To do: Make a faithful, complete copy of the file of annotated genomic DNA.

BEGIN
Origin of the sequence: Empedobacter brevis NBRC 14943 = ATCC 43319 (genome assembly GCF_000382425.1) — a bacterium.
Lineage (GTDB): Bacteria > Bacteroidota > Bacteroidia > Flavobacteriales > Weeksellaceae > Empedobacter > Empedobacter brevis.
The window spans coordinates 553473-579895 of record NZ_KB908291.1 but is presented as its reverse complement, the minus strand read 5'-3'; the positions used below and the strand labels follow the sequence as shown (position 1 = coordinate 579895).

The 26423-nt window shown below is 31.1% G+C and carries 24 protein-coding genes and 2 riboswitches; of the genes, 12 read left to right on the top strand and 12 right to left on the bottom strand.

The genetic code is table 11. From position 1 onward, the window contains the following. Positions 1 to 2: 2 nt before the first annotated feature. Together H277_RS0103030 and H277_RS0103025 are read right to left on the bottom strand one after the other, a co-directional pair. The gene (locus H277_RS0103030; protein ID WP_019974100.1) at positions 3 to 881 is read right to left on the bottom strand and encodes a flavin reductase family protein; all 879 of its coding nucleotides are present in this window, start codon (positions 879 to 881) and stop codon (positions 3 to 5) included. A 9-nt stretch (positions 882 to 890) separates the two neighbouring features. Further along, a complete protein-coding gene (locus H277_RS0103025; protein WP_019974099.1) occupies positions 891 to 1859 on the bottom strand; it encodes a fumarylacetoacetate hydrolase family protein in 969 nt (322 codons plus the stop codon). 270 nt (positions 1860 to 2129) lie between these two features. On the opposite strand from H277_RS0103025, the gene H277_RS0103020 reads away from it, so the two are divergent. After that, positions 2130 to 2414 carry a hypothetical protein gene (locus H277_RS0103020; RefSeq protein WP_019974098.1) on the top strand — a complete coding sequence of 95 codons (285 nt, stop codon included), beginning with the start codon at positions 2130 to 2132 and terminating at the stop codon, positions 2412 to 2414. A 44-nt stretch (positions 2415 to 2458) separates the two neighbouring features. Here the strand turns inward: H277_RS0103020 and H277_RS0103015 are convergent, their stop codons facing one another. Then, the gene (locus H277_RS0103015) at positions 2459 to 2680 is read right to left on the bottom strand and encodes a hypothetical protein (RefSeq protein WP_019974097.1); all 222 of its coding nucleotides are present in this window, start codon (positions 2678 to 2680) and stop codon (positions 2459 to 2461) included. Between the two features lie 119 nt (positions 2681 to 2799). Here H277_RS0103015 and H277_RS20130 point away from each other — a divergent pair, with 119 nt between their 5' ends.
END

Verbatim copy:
Origin of the sequence: Empedobacter brevis NBRC 14943 = ATCC 43319 (genome assembly GCF_000382425.1) — a bacterium.
Lineage (GTDB): Bacteria > Bacteroidota > Bacteroidia > Flavobacteriales > Weeksellaceae > Empedobacter > Empedobacter brevis.
The window spans coordinates 553473-579895 of record NZ_KB908291.1 but is presented as its reverse complement, the minus strand read 5'-3'; the positions used below and the strand labels follow the sequence as shown (position 1 = coordinate 579895).

The 26423-nt window shown below is 31.1% G+C and carries 24 protein-coding genes and 2 riboswitches; of the genes, 12 read left to right on the top strand and 12 right to left on the bottom strand.

The genetic code is table 11. From position 1 onward, the window contains the following. Positions 1 to 2: 2 nt before the first annotated feature. Together H277_RS0103030 and H277_RS0103025 are read right to left on the bottom strand one after the other, a co-directional pair. The gene (locus H277_RS0103030; protein ID WP_019974100.1) at positions 3 to 881 is read right to left on the bottom strand and encodes a flavin reductase family protein; all 879 of its coding nucleotides are present in this window, start codon (positions 879 to 881) and stop codon (positions 3 to 5) included. A 9-nt stretch (positions 882 to 890) separates the two neighbouring features. Further along, a complete protein-coding gene (locus H277_RS0103025; protein WP_019974099.1) occupies positions 891 to 1859 on the bottom strand; it encodes a fumarylacetoacetate hydrolase family protein in 969 nt (322 codons plus the stop codon). 270 nt (positions 1860 to 2129) lie between these two features. On the opposite strand from H277_RS0103025, the gene H277_RS0103020 reads away from it, so the two are divergent. After that, positions 2130 to 2414 carry a hypothetical protein gene (locus H277_RS0103020; RefSeq protein WP_019974098.1) on the top strand — a complete coding sequence of 95 codons (285 nt, stop codon included), beginning with the start codon at positions 2130 to 2132 and terminating at the stop codon, positions 2412 to 2414. A 44-nt stretch (positions 2415 to 2458) separates the two neighbouring features. Here the strand turns inward: H277_RS0103020 and H277_RS0103015 are convergent, their stop codons facing one another. Then, the gene (locus H277_RS0103015) at positions 2459 to 2680 is read right to left on the bottom strand and encodes a hypothetical protein (RefSeq protein WP_019974097.1); all 222 of its coding nucleotides are present in this window, start codon (positions 2678 to 2680) and stop codon (positions 2459 to 2461) included. Between the two features lie 119 nt (positions 2681 to 2799). Here H277_RS0103015 and H277_RS20130 point away from each other — a divergent pair, with 119 nt between their 5' ends.